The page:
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Cinema City Moving; MDC Negotiating For Land

Jenna Carlesso

June 02, 2010

Cinema City, a popular theater in the South End known for its art films, will close July 22.

But moviegoers won't have to say goodbye for long — Cinema City will reopen in a wing of the city's Bow Tie Cinemas theater the next day.

The art house is moving from Brainard Road to the Bow Tie Palace 17 and Odyssey Theater at 330 New Park Ave., where it will reopen under the name Cinema City at the Palace. The new Cinema City will feature five screens, stadium seating, a new café, digital stereo sound and more parking. The South End theater has four screens and a smaller parking lot, said Joseph Masher, chief operating officer of Bow Tie Cinemas.

Cinema City shows a blend of independent and foreign films and higher-budget films.

"We realize they have a very loyal, very dedicated audience, and it's because of that loyal fan base that we have done this," Masher said Wednesday.

Each theater at the New Park Avenue location will have its own box office. The Bow Tie Palace, which features 17 screens, will go down to 12 once Cinema City moves in, Masher said.

The lobby of Cinema City at the Palace will pay homage to its former location with artifacts from the original theater, such as photographs and memorabilia.

"It's an unusual thing to have a mainstream theater and an art house in the same complex. It's rare to find that," said Will K. Wilkins, executive director of Real Art Ways, which also shows independent and foreign films in Hartford. But, he added, "I think the physical plant — the building, seating and projection — of [the current] Cinema City left a lot to be desired."

Wilkins said the move would be good for the city's Parkville neighborhood, where Real Art Ways also is located.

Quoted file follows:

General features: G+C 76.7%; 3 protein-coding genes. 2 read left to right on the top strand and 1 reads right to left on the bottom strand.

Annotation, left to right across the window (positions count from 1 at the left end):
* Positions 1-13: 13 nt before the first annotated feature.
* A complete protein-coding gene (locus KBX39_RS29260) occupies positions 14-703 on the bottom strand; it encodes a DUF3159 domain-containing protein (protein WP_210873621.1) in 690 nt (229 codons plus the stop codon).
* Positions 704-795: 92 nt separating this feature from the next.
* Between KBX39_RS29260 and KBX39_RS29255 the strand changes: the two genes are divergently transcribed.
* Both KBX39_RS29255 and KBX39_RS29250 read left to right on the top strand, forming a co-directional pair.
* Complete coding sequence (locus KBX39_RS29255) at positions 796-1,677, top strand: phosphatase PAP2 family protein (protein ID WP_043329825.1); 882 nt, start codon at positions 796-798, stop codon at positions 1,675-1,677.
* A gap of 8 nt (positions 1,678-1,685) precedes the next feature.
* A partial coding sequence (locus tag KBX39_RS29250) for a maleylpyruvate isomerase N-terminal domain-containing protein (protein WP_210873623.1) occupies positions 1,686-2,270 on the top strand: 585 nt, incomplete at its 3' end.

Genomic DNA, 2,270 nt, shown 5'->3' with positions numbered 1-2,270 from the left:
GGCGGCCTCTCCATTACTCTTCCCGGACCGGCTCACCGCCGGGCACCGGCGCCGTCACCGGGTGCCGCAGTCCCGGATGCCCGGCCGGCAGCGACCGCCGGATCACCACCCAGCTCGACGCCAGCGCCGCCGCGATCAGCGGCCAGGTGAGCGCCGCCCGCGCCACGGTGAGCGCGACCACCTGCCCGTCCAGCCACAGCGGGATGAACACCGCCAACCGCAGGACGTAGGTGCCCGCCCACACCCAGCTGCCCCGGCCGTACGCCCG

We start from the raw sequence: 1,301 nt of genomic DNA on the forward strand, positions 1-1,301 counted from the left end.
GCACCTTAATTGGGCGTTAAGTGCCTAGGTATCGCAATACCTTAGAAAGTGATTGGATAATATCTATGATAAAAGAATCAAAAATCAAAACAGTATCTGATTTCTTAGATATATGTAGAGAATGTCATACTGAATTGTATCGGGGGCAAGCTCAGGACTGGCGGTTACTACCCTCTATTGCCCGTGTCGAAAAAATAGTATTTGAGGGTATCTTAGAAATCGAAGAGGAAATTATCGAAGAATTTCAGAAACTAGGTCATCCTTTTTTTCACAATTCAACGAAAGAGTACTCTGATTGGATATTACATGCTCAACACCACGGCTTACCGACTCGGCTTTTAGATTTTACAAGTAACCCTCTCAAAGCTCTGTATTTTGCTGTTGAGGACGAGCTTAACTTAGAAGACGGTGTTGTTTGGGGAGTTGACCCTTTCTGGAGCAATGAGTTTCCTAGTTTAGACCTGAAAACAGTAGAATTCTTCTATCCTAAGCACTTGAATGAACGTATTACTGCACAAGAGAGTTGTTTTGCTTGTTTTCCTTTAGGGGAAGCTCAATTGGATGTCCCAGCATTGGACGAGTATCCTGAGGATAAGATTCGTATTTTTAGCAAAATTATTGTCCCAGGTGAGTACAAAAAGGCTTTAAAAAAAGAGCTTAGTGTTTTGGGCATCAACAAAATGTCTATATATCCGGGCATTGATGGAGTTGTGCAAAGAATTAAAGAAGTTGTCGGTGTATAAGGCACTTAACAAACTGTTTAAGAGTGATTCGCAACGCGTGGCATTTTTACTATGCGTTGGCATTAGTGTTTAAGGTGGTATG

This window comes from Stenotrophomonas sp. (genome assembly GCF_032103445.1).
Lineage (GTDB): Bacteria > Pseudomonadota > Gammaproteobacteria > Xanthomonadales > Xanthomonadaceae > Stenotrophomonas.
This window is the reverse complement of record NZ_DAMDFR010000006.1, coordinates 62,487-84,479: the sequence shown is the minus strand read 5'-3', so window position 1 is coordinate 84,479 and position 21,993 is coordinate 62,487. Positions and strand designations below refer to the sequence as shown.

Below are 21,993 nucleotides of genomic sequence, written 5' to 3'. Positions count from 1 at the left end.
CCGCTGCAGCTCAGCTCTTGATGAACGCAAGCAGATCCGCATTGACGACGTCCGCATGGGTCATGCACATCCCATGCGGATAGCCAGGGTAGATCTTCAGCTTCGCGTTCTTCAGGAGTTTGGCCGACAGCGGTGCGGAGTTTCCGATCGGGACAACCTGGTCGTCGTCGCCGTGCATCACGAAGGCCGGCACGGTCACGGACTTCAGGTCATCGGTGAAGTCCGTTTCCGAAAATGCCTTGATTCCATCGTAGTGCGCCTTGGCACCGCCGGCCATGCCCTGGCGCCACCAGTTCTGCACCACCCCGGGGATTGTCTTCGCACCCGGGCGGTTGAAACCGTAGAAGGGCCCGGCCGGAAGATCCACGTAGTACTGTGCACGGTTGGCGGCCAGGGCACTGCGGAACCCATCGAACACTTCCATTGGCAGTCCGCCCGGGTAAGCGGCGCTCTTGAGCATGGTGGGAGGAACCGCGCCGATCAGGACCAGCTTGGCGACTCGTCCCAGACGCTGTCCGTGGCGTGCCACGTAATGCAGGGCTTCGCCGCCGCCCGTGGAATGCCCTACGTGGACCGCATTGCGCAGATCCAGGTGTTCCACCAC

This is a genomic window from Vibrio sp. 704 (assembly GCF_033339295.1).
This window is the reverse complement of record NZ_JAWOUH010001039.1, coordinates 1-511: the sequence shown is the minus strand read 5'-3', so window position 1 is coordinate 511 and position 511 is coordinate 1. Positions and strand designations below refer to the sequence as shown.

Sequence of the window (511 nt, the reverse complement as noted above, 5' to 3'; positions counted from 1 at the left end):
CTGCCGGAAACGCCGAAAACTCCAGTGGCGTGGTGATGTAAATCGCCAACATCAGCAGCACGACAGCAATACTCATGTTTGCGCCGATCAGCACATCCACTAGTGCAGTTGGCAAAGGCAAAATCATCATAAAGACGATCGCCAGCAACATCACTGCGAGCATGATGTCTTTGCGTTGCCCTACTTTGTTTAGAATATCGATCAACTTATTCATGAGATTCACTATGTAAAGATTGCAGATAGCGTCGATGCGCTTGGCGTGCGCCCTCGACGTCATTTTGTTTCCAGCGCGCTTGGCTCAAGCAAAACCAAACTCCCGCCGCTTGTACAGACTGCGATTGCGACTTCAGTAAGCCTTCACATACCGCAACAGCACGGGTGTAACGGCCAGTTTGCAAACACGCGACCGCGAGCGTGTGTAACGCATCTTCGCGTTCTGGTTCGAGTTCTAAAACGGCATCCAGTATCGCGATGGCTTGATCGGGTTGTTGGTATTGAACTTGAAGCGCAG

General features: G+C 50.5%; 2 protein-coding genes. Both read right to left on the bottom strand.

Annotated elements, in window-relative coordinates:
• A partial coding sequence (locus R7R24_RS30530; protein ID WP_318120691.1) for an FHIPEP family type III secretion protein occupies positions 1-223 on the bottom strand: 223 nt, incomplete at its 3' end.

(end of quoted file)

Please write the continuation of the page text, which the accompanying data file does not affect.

"I think it certainly makes Parkville the movie capital of Connecticut," he said.

Even as new technology offers many ways to watch movies, theaters that show art films have a loyal following, Wilkins said.

"The people who love movies and are interested in art and in things they might not normally expect are very devoted," he said.

James Hanley, co-president of Cinestudio, another art film house in Hartford, said that although Cinema City is expanding, the move ultimately cuts back the number of movie screens in the city.

"It's a shame," he said. "I think when you put them in a multi-screen complex, it seems to not have such a light about it. The theater has a cachet. It has a special connection to its audience."

Cinema City opened in 1972 as a commercial theater. As bigger cinemas sprung up nearby, it was converted to an art house theater.

All of the employees at the current facility — 12 part-time workers and one full-time — will be offered jobs at the new cinema, Masher said.

The Metropolitan District Commission, which provides water and sewer services to the Greater Hartford region, is looking to acquire Cinema City's Brainard Road property, officials at the commission said Monday. Talks between MDC and Bow Tie Cinemas began about three months ago, said Christopher Stone, assistant district counsel for MDC.

MDC would use the land for an expansion of its water pollution control facility, located across the street from the theater, he said. The project would cost roughly $415 million — funded by state and federal grants, low-interest loans and taxpayer money — and take three to five years to complete.

The expansion is needed to help eliminate weather-related sewer overflows to the Connecticut River, Stone said.

Reprinted with permission of the Hartford Courant. To view other stories on this topic, search the Hartford Courant Archives at http://www.courant.com/archives.
| Last update: September 25, 2012 |
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